Dissertation > Medicine, health > Preventive Medicine,Health > Health - basic science > Health Toxicology

Low Density Lipoprotein Receptor Affects the Fertility of Female Mice

Author GuoTao
Tutor ZhangCong
School Shandong Normal University
Course Cell Biology
Keywords Ldlr fertility dyslipidemia estrogen atresia
CLC R114
Type Master's thesis
Year 2014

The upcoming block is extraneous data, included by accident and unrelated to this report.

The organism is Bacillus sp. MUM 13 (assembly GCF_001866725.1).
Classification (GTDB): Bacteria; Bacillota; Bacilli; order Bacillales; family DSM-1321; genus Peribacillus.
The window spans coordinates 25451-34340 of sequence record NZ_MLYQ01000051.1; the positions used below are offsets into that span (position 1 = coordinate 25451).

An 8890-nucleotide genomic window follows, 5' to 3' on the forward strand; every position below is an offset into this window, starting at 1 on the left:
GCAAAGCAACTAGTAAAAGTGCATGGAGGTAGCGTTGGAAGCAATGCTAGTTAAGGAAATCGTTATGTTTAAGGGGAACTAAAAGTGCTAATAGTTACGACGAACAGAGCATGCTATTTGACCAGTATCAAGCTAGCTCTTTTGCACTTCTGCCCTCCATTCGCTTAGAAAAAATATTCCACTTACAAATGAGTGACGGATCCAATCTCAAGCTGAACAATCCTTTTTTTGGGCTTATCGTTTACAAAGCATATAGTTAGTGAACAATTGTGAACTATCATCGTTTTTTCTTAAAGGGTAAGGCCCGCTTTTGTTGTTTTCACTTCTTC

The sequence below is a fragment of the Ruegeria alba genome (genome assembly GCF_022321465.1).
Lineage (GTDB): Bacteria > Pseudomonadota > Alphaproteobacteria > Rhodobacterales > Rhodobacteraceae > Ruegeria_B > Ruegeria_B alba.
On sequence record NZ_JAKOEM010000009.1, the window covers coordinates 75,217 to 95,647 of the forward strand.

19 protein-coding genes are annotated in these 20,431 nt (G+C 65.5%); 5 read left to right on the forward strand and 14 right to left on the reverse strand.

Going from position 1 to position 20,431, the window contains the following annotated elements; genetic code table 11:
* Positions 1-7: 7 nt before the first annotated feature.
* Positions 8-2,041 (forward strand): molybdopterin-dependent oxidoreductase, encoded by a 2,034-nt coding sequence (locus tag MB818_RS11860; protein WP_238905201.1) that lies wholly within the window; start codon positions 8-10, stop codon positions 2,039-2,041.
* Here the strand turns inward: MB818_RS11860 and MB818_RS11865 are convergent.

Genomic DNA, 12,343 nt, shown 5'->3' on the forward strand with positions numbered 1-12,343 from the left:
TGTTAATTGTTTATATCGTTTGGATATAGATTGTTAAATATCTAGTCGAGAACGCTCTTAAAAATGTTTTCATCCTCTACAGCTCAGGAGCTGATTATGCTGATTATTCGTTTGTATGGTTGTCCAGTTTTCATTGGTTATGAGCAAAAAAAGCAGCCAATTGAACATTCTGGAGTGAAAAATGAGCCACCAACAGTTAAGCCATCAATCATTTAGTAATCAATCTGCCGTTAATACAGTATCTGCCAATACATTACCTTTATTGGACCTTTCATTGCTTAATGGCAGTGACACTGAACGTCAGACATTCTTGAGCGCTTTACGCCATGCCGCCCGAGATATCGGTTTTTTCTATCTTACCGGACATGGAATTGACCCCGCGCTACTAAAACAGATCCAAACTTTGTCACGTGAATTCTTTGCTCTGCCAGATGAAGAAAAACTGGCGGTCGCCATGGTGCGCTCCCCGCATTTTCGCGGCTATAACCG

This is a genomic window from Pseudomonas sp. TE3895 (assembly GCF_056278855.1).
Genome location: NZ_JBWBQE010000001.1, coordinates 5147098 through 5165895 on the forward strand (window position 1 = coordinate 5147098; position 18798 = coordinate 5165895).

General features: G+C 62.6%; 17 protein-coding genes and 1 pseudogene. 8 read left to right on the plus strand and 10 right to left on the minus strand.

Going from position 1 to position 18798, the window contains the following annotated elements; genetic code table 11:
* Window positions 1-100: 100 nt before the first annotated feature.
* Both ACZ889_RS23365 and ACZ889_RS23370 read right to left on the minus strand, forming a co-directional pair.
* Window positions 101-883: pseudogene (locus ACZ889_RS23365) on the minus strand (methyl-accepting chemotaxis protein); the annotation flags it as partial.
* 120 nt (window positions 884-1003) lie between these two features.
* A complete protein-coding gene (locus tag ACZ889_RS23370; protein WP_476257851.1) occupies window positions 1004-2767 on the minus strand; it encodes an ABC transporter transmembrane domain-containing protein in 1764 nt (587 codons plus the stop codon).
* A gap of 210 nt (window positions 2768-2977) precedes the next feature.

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Dyslipidemia can result in cardiovascular disease and it is related to polycysticovary syndrome, the most common endocrine disorder among women of reproductiveage. Characteristics of dyslipidemia that positively contribute to increase levels ofplasma very low or low density lipoprotein (VLDL/LDL) cholesterol, alter lowdensity lipoprotein (LDL) composition, increase levels of plasma triglycerides withreduced high density lipoproteins (HDL).The low density lipoprotein receptor (LDLR) is a glycoprotein in the cell surfacethat plays a key role in the homeostatic control of blood cholesterol by mediating theremoval of cholesterol-containing lipoprotein particles from circulation. Lipoproteinparticles are in combination with the LDL receptor at neutral plasma pH. The mostimportant physiologic ligand for the receptor is LDL, which has apolipoprotein B100(apoB100) and several apolipoprotein E (apoE) particles, beta-very low densitylipoprotein (β-VLDL), or certain intermediate as well as part of high-densitylipoproteins and chylomicron remnants (CM). The transcription of the Ldlr gene isadjusted to cholesterol concentration in cell, hormones and growth factors.Low density lipoprotein receptor (LDLR) is responsible for taking lipoproteinparticles which carrying cholesterol into incide of cell. It has been shown to play animportanted role in lipoprotein metabolism. The Ldlr deficient (Ldlr-/-) micedeveloped severe disease as dyslipidemia and atherosclerosis and so on. Weinvestigated whether dyslipidemia caused by Ldlr knockout could harm femalereproduction and explored the mechanism. The results indicated though the number oflitters born to Ldlr null mice was not different from that of controls, the number ofpups per litter was significantly lower for Ldlr null mice. Interestingly, while Ldlr-/-mice had obesity, their ovaries weight is light. The low density lipoprotein cholesterol (LDL-C) level in serum was significantly higher in Ldlr-/-mice on D18, D42, D90andD450than wild type mice. It may be concern with uptake less cholesterol fromlipoprotein. The high density lipoprotein cholesterol (HDL-C) level in serum wassignificantly lower in Ldlr-/-mice than WT female mice. It may be associated withATP binding cassette transporter A1(ABCA1) level lower in Ldlr-/-mice. In contrast,cholesterol and triglyceride as well as total lipid levels in the ovaries of Ldlr-/-micewere greatly decreased; those indicated that Ldlr knockout influenced the lipidmetabolism in ovary. Both ovarian lipid deposition detected by Oil Red O dyeing andlipid droplets seen by transmission electron microscope further verified the decreasedlipid level in the Ldlr null mouse ovaries. Histochemical analysis of the ovariesdemonstrated there were similar number of follicles on D4between WT and Ldlr-/-mice, however the total follicles in Ldlr-/-ovaries were significantly fewer than thoseof WT mice on D18, D42and D90. Specifically, Ldlr-/-mice had fewer preantral andantral follicles on D18, while on D42, the number of primordial and antral follicles forLdlr-/-mice decreased. These results indicated that the deletion of Ldlr has an obviousaffect on the follicle development in ovaries. Furthermore, the endoplasmic reticulumswelled and became tubby in the ovaries of Ldlr-/-mice. In addition, Ldlr null micehad lower estrogen levels and spent significantly less time in estrus than controls.Superovulation assays indicated immature Ldlr knockout mice ovulated less ova thanwild type mice, which may caused by abnormal cholesterol metabolism limitedfollicles entering the growing phase and more follicles undergo atresia. These resultsindicate that lack of Ldlr results in dyslipidemia and poor fertility.

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